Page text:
What was I reading while I spent the week in Decorah, Iowa doing back-to-the soil, Mother Jones craft stuff? No doubt you’ve been wondering. Obviously it would have to be something pretentious, to show off my erudition to other participants, to compensate for my abysmal artisanal skills. And so it was.
I was reading a Norwegian novel sent to me by the author: En Herse, Tre Konger, (One Hersir, Three Kings) by Edvard Eikill. Mr. Eikill is a retired dentist who has turned his energies to fiction and translation. He’s the translator of the massive, elegant Norwegian translation of the Icelandic Flatøybok that I’ve written about here before. We’re friends on Facebook, and he asked me if I’d read his novel about Erling Skjalgsson. I didn’t know anyone else had ever written fiction about Erling, so I was interested to read the book, which he kindly sent me.
Edvard Eikill is a rather different kind of novelist than I am (though he is a Christian). He spends less time with details and setting scenes. His book surveys Erling’s life more or less at the 30,000 foot level, moving fast through Erling’s life, hitting the highlights. Oddly (to me), far more time is spent on Olav Trygvasson’s five-year reign than Olav Haraldsson’s reign of about twelve years.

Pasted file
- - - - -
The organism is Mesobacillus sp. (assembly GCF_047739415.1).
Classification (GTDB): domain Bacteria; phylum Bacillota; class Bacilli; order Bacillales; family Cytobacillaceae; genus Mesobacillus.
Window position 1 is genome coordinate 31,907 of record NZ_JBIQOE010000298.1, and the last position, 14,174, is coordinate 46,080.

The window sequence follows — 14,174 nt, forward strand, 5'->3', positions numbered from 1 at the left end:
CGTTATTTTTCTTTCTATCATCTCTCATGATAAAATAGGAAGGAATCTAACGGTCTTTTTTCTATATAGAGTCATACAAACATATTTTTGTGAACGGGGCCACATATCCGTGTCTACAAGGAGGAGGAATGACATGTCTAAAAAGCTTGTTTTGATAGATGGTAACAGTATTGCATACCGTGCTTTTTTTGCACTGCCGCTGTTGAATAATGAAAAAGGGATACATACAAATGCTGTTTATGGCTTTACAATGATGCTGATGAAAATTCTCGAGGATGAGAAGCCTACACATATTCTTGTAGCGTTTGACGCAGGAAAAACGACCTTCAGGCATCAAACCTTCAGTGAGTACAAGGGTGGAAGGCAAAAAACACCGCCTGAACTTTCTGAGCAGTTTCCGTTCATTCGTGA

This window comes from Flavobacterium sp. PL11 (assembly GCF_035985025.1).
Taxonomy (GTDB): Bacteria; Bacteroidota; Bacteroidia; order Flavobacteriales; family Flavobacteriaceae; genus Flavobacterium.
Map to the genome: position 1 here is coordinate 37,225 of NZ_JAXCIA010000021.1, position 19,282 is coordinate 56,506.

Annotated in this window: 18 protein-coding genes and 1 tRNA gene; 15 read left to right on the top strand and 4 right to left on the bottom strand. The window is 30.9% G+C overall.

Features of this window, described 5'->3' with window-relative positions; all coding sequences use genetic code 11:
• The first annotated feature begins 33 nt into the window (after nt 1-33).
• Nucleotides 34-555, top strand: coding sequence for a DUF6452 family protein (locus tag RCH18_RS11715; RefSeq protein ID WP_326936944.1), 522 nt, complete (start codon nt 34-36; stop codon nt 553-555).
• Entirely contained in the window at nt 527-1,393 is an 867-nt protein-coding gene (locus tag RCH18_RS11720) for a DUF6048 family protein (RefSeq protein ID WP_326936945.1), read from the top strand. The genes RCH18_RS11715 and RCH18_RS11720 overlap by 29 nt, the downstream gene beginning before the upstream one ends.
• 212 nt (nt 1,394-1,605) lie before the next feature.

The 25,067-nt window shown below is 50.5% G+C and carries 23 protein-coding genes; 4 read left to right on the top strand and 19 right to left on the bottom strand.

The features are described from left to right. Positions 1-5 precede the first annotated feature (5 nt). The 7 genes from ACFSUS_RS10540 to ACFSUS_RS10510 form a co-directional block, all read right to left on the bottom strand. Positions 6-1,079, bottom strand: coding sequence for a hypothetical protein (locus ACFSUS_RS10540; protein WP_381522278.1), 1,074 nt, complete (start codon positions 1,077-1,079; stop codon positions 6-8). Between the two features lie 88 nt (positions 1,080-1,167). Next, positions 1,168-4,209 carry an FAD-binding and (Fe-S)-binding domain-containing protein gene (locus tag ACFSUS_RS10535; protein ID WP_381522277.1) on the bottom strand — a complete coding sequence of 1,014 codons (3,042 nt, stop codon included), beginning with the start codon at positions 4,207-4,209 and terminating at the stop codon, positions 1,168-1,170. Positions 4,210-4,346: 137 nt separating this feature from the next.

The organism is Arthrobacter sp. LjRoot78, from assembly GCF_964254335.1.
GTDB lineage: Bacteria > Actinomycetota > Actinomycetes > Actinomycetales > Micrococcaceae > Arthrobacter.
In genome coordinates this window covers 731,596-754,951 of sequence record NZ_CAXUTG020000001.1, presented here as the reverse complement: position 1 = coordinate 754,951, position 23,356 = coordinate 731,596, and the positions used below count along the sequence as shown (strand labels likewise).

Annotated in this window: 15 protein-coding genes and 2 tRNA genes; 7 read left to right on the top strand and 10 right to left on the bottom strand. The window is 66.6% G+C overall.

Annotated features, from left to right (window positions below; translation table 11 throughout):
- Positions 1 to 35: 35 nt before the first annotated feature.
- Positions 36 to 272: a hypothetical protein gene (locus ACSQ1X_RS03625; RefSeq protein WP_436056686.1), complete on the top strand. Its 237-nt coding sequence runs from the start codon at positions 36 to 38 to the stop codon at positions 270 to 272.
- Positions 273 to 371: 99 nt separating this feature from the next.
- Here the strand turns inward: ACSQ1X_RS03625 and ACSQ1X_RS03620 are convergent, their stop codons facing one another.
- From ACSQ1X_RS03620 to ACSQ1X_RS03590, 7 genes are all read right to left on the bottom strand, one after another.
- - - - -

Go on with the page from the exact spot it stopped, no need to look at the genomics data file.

But it had to be useful to me to read a book about Erling by someone who lives in Erling’s area (though I did catch what I believe to be one historical error – Mr. Eikill thinks they harvested grain with scythes in Jaeder in the Viking Age, but my research indicates they only ever used sickles). There were historical details and relationships that had sailed over my head. I’ll probably clarify some things in my Work In Progress based on this book.
Also, Erling’s priest was an interesting contrast. Here, Erling’s priest is an Englishman named Alvgeir (which seems to be the name written on Erling’s memorial cross). Eikill imagines him as a slave, taken by Erling on a raid, and freed by him after his conversion by Olav Trygvasson.
Thanks to Mr. Eikill for sending En Herse, Tre Konger to me. It was enjoyable and illuminating.